$45/month = $540
*estimates based on company/Capterra competitor pricing*
Tools that, when put together, can fulfill an end-to-end strategy with room to grow.
Save yourself time—and money—by creating a cohesive strategy that reduces wasteful tools and makes the most out of intentional selection.
What’s the best tool for your marketing strategy in 2021?
#2: Inaccurate targeting damages brand reputation
Raise your hand if you’ve been targeted by an ABM campaign that has zero relevance to you or your company.
*presses lips, nods reluctantly*
When targeting goes wrong, it’s usually caused by one of three things:
- An ill-defined ICP
- The wrong platform is powering the campaign
- The message isn’t speaking to the right problem
This is why you can’t underestimate the power of social listening when searching for intent.
It’s one thing to monitor recent shares on social media, but it’s another to capture the sentiment of recent company announcements, developments, and industry changes.
ICYMI: Personalised content is now non-negotiable.
The B2B buying process is changing, and stakeholders who perceive your content to be tailored to their specific needs are 40% more willing to buy from you as a supplier.
The vetting process happens online, so marketing strategies need to be agile and flexible to cut through the noise and earn attention.
Utilise real-time intent data like that which Bombora offers to identify the depth of engagement users have with your brand, and make it a priority to reach out for further conversation at the right time.
These days, sniffing out disingenuous marketing messages has become second nature.
So choose to be authentic, transparent, and watch the level of organic traffic soar.
#3: Leads become the only metric to justify the tools
The problem with buying the biggest, baddest marketing software is that you become susceptible to the superhero effect: ample potential for impact with little return on investment.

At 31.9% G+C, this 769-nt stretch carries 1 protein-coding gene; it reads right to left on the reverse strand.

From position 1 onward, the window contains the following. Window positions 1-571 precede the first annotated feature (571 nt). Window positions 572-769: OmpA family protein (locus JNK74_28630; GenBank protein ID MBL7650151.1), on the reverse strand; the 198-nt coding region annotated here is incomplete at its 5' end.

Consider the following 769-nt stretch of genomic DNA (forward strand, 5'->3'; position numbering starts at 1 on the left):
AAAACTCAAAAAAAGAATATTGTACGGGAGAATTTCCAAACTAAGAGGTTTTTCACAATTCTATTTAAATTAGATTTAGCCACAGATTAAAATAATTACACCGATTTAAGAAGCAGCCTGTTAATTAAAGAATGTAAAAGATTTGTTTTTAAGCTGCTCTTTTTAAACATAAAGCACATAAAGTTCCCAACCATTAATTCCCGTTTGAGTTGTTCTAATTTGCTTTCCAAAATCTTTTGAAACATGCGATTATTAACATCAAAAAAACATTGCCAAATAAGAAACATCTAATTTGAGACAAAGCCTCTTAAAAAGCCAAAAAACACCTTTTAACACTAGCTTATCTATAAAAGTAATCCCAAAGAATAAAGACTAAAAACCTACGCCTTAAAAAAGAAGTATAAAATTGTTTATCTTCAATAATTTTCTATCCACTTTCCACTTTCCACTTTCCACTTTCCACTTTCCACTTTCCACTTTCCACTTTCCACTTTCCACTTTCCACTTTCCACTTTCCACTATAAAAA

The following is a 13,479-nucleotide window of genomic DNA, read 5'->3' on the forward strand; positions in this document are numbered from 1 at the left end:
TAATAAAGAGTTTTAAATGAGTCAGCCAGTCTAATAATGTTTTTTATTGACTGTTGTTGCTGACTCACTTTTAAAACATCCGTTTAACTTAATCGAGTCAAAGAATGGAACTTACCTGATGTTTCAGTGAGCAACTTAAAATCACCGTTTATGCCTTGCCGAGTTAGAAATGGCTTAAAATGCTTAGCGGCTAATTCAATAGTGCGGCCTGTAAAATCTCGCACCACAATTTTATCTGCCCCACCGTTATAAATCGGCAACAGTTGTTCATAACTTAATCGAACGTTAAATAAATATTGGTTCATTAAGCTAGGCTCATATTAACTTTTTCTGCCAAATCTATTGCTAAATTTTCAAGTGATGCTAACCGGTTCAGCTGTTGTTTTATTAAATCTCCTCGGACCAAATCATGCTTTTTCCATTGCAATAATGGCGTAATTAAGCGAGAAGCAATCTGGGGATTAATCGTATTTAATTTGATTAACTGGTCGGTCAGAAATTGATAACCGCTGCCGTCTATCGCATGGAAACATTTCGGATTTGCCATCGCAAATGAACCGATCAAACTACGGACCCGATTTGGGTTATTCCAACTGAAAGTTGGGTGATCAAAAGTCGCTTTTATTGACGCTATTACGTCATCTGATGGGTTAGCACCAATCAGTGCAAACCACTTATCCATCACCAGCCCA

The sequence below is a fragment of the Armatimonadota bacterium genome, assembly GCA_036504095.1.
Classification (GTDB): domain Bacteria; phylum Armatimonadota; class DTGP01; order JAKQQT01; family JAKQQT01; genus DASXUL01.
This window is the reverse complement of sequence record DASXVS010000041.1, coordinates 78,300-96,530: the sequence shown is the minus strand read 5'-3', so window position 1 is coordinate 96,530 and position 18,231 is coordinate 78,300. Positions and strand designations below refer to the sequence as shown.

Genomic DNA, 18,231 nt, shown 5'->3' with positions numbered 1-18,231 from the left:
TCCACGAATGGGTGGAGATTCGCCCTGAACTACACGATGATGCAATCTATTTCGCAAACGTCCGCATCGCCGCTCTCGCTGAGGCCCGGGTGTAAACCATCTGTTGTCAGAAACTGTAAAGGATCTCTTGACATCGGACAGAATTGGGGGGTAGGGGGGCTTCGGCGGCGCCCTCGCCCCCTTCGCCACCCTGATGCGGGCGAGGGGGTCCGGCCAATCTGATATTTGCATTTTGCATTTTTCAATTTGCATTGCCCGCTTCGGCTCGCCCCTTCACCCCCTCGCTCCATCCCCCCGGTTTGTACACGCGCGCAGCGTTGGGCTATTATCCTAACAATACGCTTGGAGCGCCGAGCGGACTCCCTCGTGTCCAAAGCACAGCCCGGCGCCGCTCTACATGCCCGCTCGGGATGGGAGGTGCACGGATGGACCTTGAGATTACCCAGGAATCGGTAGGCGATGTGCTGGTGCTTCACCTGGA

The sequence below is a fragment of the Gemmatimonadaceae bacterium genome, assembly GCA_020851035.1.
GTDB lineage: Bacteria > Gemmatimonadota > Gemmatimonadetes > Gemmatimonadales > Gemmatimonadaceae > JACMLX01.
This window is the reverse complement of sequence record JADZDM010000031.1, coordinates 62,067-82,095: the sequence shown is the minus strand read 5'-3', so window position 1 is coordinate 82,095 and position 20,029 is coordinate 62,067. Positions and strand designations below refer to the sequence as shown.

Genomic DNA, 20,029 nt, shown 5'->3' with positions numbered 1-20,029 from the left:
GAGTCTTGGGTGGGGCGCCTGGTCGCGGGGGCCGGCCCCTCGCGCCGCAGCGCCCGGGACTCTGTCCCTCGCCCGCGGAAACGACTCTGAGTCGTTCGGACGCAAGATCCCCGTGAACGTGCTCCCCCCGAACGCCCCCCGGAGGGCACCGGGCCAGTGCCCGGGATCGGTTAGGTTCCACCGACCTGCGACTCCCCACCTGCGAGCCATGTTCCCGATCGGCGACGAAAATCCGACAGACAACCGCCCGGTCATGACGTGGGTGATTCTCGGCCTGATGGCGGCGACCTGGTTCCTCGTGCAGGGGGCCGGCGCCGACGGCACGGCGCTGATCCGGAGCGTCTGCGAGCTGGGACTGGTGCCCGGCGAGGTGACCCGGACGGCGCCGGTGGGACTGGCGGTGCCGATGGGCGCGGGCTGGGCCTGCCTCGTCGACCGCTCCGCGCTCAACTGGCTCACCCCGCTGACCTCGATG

Not all marketing activities can be clearly attributed.
When we don’t define the metrics with intention, the metrics get chosen for us.
We end up with default metrics that may or may not reflect our goals and our progress toward them.
Historically, sales and marketing leads have been the primary way to qualify interest across the web.
But that’s only if teams don’t come together at first to redefine the metrics that matter.
What about measuring touchpoint completion rates? That means not just how many people click through your ad, but how many actually complete the call-to-action.
What about measuring the number of new contacts generated each week?
How about defining customer success metrics?
Or measuring the length of your sales cycle to identify the average selling point?
We can do much better than stacking MQLs to justify the high-quality insights we’re gaining, which ultimately lead to increased understanding of who we’re speaking to and how they like to be engaged.
Pace vs. Speed
One of the reasons we love marketing here at Foundation is because of the opportunity it provides to create content that shapes culture.
But we’re well aware this isn’t accomplished in a few weeks, months, or heck, even a few years!
Big goals require long-term investment. Taking the time to map out a methodical, sustainable plan will get you much farther than rushing into action.
With the right planning and preparation, your assets are more likely to create the results you’re hoping for.